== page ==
A while ago, Fábio Akita from AkitaOnRails.com launched the campaign “Beginners’s Friday” intended to help the new generation of developers coming today. I’m totally buying into this idea and this is the first post I’m doing in that direction with version control systems.
What is a version control system? In the context of software development, a version control, revision control or source control system is a software designed to control changes to computer programs (as well as documents, sites and virtually whatever you want). Gone are the days of copying and pasting files and changing the name “index.php,” “index-2.php,” “index-now-works.php,” “index-now-it-really-works.php” and so on. In fact, those days should have never existed in the first place, since revision control systems are hanging around for a really long time (well, they’re older than me, as we’ll see below).
In software development, requirement changes, code evolve, bugs are introduced, bugs are solved, bugs come back (these are called regression bugs), ideas come and go. Writing code is pretty much like writing texts. Sometimes it’s writing an article, sometimes it’s writing a book, but, as in writing, we revise, clean up, rewrite parts and change ideas. A lot. If code was written exactly how it meant to be, requirements never changed and software never evolved after publishing, source control wouldn’t be necessary. But what if you want to go back to some older idea that now really makes sense? Or discover a bug and need to find when it began? There’s an really easy-looking way to do this that doesn’t require further software, but it’s cumbersome and really error prone (and it’s not easy to manage after all, so it just looks easy). It’s the Copy, Paste, Rename method. You can copy the file, paste it elsewhere and rename it to reflect the version somehow, maybe with an increasing number. The other way is using a version control system, which does this automagically.
Back in the Triassic age of computation, in 1972, a proprietary software called SCSS was developed at Bell Labs for managing program source code and text files. Later, in the Jurassic age of computation, 1982 (I was born in the Cretaceous age, 1983) a software called RCS (for Revision Control System) came to life. I never used them, so I won’t talk about them.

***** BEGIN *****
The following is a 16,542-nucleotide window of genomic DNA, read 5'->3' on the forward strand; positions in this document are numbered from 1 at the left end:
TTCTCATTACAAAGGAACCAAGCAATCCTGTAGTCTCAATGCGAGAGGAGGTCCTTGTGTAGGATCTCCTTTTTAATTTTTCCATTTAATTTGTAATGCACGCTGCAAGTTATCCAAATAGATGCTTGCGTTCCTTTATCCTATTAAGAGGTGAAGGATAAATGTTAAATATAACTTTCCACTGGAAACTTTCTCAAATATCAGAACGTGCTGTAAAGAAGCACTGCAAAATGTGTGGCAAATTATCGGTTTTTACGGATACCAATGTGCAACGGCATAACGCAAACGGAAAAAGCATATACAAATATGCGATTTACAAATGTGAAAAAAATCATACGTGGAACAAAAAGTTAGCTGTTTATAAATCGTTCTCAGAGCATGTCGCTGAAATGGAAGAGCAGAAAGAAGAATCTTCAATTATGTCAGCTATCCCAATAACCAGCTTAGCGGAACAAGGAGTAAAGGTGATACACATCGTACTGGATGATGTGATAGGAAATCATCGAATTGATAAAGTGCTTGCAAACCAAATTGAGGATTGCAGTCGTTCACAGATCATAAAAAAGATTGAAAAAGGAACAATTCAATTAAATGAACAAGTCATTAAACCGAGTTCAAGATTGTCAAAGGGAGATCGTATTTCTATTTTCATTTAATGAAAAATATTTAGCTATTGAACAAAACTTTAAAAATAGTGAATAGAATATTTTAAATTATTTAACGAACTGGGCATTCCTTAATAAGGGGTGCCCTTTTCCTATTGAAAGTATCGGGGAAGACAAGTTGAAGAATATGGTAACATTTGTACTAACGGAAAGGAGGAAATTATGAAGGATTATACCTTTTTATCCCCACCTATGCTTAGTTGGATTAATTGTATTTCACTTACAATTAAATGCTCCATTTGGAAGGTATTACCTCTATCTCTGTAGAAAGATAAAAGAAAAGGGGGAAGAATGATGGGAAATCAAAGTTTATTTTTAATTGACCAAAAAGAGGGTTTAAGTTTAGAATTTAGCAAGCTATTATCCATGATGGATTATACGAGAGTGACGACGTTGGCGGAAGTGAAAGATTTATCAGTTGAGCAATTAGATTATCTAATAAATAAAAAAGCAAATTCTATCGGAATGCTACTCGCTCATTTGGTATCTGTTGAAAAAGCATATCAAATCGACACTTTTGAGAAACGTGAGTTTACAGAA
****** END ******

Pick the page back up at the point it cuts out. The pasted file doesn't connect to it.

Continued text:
In 1990, CVS launched (in fact, CVS started as a bunch of shell scripts in 1986), but it had (and still have) some limitations that led to development of Subversion, also known as SVN, in 2000, to replace it. Subversion is still in wide use today.
Until 2005 Linus Torvalds used BitKeeper to track changes in Linux source code. BitKeeper is a proprietary software, but they licensed it for free for using in Linux kernel as long as kernel mantainers didn’t try to develop a competing software or didn’t try to circumvent some restrictions. After a developer trying to develop a way to deal with BitKeeper metadata in order to support more operations, BitKeeper decided to not license it anymore, so an alternative was necessary. Linus announced he’d be switching VCS software and started development of Git. At same time, Matt Mackall started developing Mercurial. In the end, Linux kernel migrated to Git, but a lot of other developers also use Mercurial, both were well accepted by the community.
Both Git and Mercurial share a common characteristic that is different from previous VCS: they’re decentralized, while the previous are centralized version control systems. By centralization I mean there’s a central blessed server which everybody must connect into to download the source files, upload their modification and do other tasks such as listing the change history of a file. Git and Mercurial, on the other hand, download all history together with the source files and provide ways to work locally without connecting to the central server. In fact, the concept of central server in Git and Mercurial is just political, not technical. One can copy and upload to another developer as well, they don’t need to synchronize through a server.
In later posts, I’ll clarify these concepts with examples. Using my own Git workflow, I’ll dig into some details and explain how Git works.